the second network element operative to launch a query to a third network element upon receiving the call from the first network element wherein the second network element is provisioned with a trigger to cause the second network element to launch the query wherein the trigger is assigned to an AIN hub on a per-trunk basis so that the hub suspends all calls from a trunk group to the hub prior to launching the querv to the third network element the trunk group including the resold line; and
the third network element operative to receive the query from the second network element and to provide routing instructions to the second network element based upon resold line routing information stored in a storage device coupled to the third network element, the routing information comprising a single set of line class codes assigned to all resold lines, wherein the line class codes reference the trunk group to the AIN hub;
in response to receiving the routing instructions from the third network element, the second network element being further operative to route the call to the location for handling the call,
wherein the second network element is further operative to utilize tabular information in the third network element to make routing decisions based on an area in which a caller making the call from the resold line is located.
10. The system for routing a call, as recited in claim 9, wherein the first network element comprises a switch.
11. The system for routing a call, as recited in claim 9, wherein the first network element comprises a switching point.
12. The system for routing a call, as recited in claim 9, wherein the second network element comprises a service switching point.
13. The system for routing a call, as recited in claim 9, wherein the third network element comprises a service control point.
14. The system for routing a call, as recited in claim 9, wherein the resold line routing information stored in the storage device further comprises:
an identifier for the directory number of the calling line; and
an identifier for the service provider.
15. The system for routing a call, as recited in claim 14, wherein the resold line routing information includes a routing index specifying the location for handling the call.
16. The system for routing a call, as recited in claim 9, wherein a line class code table is stored in the switch, the line class code table storing a line class code corresponding to a class of service of the line and information specifying that calls be routed to the service switching point.
17. A method for routing a call made from a calling line resold to a service provider, the method comprising:
routing the call to a switch wherein the switch is operative to determine at the switch without querying any service control points whether the call is made from the calling line resold to the service provider and whether to route the call to a service switching point, wherein routing the call comprises referencing a single set of line class codes assigned to all resold lines, wherein the line class codes reference a trunk group to an AIN hub;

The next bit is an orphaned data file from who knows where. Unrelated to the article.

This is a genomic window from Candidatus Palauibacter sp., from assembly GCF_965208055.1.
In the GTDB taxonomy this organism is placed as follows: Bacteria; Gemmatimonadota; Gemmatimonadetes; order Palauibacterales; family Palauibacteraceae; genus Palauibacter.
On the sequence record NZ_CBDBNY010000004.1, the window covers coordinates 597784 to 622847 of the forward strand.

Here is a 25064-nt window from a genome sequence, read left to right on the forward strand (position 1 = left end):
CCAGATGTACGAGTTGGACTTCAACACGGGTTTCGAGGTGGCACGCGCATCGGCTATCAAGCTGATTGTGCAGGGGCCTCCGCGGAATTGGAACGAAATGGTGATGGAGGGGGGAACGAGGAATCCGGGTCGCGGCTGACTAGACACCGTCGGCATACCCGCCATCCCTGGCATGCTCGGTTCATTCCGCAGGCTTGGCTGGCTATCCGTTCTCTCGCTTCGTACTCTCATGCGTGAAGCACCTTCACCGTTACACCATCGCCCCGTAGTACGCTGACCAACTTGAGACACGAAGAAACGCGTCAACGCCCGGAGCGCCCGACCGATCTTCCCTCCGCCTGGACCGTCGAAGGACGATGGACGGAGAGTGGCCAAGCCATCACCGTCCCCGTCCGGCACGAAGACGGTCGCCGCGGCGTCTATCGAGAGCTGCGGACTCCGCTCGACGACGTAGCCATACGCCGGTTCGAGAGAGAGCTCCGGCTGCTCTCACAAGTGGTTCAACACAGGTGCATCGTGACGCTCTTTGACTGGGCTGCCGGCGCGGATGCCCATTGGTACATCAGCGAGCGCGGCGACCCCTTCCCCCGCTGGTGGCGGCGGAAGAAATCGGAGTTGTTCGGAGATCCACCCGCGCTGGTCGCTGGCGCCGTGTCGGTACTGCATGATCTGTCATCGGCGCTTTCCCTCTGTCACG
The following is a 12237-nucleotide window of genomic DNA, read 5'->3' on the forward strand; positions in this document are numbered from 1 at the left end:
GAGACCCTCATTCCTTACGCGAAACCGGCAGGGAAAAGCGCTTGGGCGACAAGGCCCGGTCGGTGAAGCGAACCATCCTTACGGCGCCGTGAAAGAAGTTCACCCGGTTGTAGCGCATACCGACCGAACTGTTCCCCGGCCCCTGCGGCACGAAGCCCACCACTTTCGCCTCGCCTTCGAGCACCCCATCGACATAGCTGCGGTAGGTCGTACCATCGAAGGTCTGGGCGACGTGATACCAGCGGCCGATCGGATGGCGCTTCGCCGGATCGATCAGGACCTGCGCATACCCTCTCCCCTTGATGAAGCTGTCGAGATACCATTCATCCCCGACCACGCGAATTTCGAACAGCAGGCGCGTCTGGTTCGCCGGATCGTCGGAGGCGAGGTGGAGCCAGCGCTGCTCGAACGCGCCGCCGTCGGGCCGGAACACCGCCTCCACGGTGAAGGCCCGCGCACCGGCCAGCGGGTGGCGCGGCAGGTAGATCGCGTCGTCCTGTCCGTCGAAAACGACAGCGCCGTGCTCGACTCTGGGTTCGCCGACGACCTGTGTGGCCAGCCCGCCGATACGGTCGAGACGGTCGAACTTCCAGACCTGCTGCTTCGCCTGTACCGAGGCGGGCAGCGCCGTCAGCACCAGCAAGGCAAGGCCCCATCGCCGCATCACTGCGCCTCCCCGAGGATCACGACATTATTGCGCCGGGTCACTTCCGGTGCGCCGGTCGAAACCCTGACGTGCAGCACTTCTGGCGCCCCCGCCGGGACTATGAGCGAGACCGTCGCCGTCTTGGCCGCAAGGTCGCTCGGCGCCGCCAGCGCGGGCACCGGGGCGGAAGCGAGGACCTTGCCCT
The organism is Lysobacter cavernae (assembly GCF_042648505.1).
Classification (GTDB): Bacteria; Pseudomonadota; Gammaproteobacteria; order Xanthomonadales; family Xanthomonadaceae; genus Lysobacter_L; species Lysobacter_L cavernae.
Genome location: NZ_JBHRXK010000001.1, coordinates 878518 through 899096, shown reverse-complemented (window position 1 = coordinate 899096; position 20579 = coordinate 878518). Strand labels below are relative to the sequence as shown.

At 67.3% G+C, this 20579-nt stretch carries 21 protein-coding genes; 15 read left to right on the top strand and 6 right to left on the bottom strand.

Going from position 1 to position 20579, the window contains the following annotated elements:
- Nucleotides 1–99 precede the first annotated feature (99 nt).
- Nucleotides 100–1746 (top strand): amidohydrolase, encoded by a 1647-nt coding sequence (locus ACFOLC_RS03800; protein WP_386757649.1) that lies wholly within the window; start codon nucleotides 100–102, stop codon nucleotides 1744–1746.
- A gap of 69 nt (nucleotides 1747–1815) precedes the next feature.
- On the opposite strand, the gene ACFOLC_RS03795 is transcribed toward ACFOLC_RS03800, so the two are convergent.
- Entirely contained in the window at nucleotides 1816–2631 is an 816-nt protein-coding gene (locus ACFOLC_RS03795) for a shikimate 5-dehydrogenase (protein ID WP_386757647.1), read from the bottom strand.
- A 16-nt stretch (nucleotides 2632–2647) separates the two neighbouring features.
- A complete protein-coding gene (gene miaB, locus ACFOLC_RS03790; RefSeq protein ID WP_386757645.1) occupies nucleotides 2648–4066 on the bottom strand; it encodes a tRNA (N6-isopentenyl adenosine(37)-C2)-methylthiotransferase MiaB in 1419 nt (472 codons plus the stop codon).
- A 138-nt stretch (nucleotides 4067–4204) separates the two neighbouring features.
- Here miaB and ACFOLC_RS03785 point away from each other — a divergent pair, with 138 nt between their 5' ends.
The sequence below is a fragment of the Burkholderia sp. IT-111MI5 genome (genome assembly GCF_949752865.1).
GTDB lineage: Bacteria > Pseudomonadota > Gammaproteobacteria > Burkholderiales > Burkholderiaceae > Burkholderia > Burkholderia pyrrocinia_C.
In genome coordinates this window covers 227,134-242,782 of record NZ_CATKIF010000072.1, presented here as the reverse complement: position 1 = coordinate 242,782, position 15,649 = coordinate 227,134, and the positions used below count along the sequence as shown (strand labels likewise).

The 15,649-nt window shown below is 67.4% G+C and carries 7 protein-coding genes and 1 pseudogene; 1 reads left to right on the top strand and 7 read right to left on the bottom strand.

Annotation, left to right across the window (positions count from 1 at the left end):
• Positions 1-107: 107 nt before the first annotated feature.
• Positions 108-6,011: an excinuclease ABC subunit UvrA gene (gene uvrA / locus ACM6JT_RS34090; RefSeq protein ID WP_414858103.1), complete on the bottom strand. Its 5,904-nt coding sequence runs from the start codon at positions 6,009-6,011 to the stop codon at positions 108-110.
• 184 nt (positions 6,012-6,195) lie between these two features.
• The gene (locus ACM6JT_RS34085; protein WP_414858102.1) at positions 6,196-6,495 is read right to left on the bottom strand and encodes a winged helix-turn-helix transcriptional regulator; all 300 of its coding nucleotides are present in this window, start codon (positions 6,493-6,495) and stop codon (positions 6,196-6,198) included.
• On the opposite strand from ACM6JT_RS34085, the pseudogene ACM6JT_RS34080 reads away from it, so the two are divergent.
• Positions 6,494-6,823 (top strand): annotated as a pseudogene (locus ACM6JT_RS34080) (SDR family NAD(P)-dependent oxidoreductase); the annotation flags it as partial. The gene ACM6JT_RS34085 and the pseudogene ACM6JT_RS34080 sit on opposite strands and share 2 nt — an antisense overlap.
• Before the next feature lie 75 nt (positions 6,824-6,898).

routing the call from the switch to the service switching point in response to the switch determining, without querying any service control points, that the call is made from the calling line resold;
transmitting a query from the service switching point to a service control point to determine a location specified by the carrier for handling the call, the query including a directory number of the resold calling line and a called number;
encountering a trigger at the service switching point, thereby causing the service switching point to launch the query, wherein the trigger is assigned on a per-trunk basis so that all calls from a trunk group including the resold line are suspended prior to launching the query;
accessing a database containing an identifier for the service provider and an identifier for the location for handling the call;
transmitting the identifier for the location to the service switching point;
routing the call from the service switching point to the location for handling the call; and
utilizing tabular information in the service control point to make routing decisions based on an area in which a caller making the call from the resold line is located.
18. The method for routing a call, as recited in claim 17, wherein routing the call from the switch to the service switching point comprises:
accessing a table containing a line class code for the calling line and an identifier for the location of a trunk group coupled to the service switching point; and
routing the call to the trunk group based upon the identifier for the location of the trunk group.
Description
BACKGROUND OF THE INVENTION

1. Field of the Invention

The present invention is directed to a method and system for routing telephone service calls, including directory information, operator-assistance, and service repair calls made from resold lines. More particularly, this invention is directed to a method and system that routes service calls from resold lines using hybrid advanced intelligent network and switching functionality.

2. Background

The current telecommunications market includes a group of incumbent local exchange carriers (“ILECs”) that own switching infrastructures and possess intelligent network capabilities. Each ILEC provides local telephone service for a particular geographic region of the country. This group of ILECs has existed for many years, and only recently have smaller carriers attempted to enter the market to establish a foothold. To enter the market, a carrier would be required to create its own switching infrastructure and intelligent network capabilities. Such a project would require the carrier to construct new telephone lines and cables, route those lines to each desired home, and create the necessary switching functionality. Clearly, this effort would cost millions, perhaps billions, of dollars for each emerging carrier.